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According to Road Work Ahead: Holding Government Accountable for Fixing America’s Crumbling Roads and Bridges, a new report by the Arizona PIRG Education Fund, across the nation, drivers face more than 90,000 miles of crumbling highways and more than 70,000 decaying bridges. The report states that neglected maintenance of roads and bridges acts as a constant drain on our economy and a scourge on our quality of life.
Diane E. Brown, Executive Director of the Arizona PIRG Education Fund, stated, “Rough and rutted roads cause accidents, damage vehicles, trigger traffic jams that lead to countless hours of delay, and waste money Arizonans need for other expenses. To fix our roads and bridges, Arizona and America must adopt strong ‘fix-it first’ rules that give priority to maintenance of our existing roads and bridges, set goals for the condition of our transportation system, and hold state governments accountable for achieving results.”
Among the key findings of the report:
- Drivers in Arizona pay an average of an extra $207 per year on car repairs because of highways and bridges in disrepair. 31 percent of Arizona’s major roads have fallen into less than good condition and Arizona contains 210 structurally-deficient bridges. Despite these problems, the state diverts over a quarter billion dollars a year instead to building new or wider highways. Arizona spends an average of 27 times as many federal dollars on new roadway construction than on bridge repair or maintenance. This ratio is more than double the next closest state. Only nine states spend less per square foot on repairing their backlog of structurally-deficient bridges.
- The Federal Highway Administration has declared 26 percent (or 90,000 miles) of federal highways and major roads were in poor or mediocre condition as of 2008.
- The American Association of State Highway and Transportation Officials estimates that poor road conditions cost U.S. motorists $67 billion a year in repairs and operating costs – an average of $335 per motorist.
- The United States Department of Transportation rates 12 percent (or 71,000) of the nations’ bridges as “structurally deficient,” which means that a bridge has a major defect in its support structure or its deck is cracking and deteriorating.
- Generally, engineers build bridges in the United States for a useful life of 50 years. The average age of America’s bridges is now 43 years, with 185,000 over 50 years old. By 2030, that number could double.
- The American Society of Civil Engineers awarded the condition of the nation’s bridges a “C” grade and roadways a near-failing “D-“ grade in 2009. The U.S. Department of Transportation estimates that merely maintaining the condition and performance of the federal highway system would require investing more than $100 billion per year – double current spending.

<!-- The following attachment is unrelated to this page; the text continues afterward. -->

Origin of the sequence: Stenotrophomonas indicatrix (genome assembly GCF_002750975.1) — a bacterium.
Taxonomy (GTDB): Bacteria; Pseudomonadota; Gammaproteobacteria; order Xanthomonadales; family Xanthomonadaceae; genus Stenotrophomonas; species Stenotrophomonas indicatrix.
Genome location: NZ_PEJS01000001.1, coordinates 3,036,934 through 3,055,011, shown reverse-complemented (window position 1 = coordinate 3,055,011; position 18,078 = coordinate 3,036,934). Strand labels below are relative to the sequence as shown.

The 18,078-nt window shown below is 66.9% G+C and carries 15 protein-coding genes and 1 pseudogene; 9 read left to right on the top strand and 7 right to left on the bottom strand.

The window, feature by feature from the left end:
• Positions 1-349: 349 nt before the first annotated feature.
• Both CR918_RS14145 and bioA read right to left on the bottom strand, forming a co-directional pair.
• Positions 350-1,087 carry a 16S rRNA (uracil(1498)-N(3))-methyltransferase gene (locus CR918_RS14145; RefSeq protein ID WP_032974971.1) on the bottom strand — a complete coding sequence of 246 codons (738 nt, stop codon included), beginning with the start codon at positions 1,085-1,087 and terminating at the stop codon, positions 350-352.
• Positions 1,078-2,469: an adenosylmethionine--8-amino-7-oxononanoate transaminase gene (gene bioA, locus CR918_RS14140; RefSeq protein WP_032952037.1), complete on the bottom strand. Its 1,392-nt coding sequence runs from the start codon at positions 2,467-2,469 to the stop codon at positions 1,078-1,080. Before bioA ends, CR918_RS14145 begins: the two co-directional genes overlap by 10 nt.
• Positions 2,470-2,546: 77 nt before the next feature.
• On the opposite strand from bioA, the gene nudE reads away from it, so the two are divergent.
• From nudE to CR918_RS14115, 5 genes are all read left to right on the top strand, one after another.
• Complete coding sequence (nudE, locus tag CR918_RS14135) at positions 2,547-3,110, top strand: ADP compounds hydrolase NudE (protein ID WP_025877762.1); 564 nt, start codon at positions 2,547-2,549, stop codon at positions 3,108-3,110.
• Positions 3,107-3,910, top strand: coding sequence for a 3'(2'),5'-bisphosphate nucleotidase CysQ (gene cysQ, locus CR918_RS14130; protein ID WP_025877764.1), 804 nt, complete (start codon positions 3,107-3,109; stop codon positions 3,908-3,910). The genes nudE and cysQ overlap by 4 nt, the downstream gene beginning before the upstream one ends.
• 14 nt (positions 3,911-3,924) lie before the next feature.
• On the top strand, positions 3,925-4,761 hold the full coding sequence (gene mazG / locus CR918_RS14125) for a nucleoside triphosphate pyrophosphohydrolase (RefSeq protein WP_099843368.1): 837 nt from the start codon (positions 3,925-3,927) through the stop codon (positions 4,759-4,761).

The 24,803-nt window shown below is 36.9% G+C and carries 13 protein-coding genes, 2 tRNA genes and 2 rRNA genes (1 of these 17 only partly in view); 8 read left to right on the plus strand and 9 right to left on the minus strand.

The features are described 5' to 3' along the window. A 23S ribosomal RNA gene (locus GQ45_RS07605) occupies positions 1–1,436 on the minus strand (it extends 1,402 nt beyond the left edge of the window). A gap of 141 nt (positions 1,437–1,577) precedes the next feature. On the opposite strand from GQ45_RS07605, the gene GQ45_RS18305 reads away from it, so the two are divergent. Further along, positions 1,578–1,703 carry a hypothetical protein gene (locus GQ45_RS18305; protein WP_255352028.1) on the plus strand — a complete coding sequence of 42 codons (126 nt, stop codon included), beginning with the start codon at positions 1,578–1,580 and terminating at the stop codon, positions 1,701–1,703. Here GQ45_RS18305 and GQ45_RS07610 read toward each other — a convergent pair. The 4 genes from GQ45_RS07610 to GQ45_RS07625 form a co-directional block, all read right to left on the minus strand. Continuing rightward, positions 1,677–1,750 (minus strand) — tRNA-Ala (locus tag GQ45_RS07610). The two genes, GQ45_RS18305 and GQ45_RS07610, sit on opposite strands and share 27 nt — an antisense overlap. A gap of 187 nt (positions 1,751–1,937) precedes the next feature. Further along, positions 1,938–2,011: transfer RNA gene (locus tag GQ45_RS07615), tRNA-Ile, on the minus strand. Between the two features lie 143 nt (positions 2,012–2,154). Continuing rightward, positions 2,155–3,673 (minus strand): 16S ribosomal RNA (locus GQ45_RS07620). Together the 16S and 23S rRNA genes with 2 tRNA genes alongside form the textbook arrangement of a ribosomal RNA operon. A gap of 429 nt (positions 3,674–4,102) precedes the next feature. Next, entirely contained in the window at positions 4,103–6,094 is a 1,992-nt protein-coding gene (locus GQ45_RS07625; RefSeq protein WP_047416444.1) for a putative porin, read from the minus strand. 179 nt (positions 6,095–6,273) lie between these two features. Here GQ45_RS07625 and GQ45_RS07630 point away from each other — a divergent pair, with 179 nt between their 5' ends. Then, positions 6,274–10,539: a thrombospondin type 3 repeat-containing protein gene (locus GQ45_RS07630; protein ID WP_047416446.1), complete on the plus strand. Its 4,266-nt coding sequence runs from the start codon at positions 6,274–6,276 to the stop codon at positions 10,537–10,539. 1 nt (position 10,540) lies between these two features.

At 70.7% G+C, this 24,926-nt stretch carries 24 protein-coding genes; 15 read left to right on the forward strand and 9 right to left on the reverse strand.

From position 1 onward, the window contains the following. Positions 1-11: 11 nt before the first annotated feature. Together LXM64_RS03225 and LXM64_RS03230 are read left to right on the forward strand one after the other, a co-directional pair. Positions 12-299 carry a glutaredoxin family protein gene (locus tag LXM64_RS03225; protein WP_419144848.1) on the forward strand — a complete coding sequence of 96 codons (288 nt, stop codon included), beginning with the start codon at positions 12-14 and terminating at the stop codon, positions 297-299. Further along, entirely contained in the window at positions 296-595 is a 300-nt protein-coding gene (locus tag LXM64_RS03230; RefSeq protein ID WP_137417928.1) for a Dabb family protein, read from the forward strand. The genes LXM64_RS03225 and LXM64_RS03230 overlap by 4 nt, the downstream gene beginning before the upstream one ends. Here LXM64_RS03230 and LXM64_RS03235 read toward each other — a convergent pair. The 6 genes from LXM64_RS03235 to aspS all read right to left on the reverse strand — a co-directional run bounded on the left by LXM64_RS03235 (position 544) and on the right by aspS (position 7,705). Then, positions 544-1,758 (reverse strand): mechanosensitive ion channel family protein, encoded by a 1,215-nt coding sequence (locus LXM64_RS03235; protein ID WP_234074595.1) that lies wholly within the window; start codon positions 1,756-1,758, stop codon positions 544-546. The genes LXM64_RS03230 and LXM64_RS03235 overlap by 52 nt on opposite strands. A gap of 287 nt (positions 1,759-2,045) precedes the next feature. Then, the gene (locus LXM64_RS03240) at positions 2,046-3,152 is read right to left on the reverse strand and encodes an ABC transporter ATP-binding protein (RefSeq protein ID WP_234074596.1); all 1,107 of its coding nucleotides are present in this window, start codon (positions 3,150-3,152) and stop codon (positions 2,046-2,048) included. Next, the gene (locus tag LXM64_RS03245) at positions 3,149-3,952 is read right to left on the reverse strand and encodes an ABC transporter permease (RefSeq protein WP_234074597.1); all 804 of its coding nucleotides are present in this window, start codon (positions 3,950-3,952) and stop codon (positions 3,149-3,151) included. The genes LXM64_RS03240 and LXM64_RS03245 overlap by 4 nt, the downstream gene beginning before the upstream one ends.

The Arizona PIRG Education Fund recommends the following:
- Make highway and bridge maintenance a state and national priority. States should be held accountable for properly maintaining roads and bridges, and should be required to demonstrate progress to the public according to specific, measurable benchmarks.
- Require states receiving federal aid to plan for future maintenance before building new roads. States receiving federal transportation funds should calculate and publicly report the 10-, 20- and 50-year maintenance costs of all new or improved infrastructure projects and develop a plan demonstrating that such funds will be available over the lifespan of the infrastructure. Such requirements are commonplace in state applications for federal transit investments.
- Measure performance the right way. The federal government should establish performance measures connected to national goals that drive investment decisions, such as increasing the fraction of roads in good condition or reducing the number of vehicles traveling over structurally deficient bridges. States should report progress to the public annually.
- Reward states for good performance on national objectives. States already receive bond ratings for how well they act to meet future obligations to investors who buy their assets. By that same principle, the U.S. Department of Transportation could develop a system to rate states based on their progress, or lack thereof, on preventative maintenance, deferred maintenance, and resources dedicated to repair. States with unsatisfactory ratings would be prohibited from transferring funds out of federal repair programs for other purposes, and would risk losing their full federal funding over time.
- States, too, should create fix-it-first policies – Arizona and every state in the nation should adopt Fix-it First policies requiring state DOTs to focus on the rehabilitation of existing facilities before building new highways.
“To continue spending billions on new highways while existing roadways need repair is like adding a guest room on your home when the roof is leaking,” Brown added. “Arizona should establish strong fix-it-first policies that ensure that no funds are wasted on new projects until our state has cleared the backlog of needed repair.”
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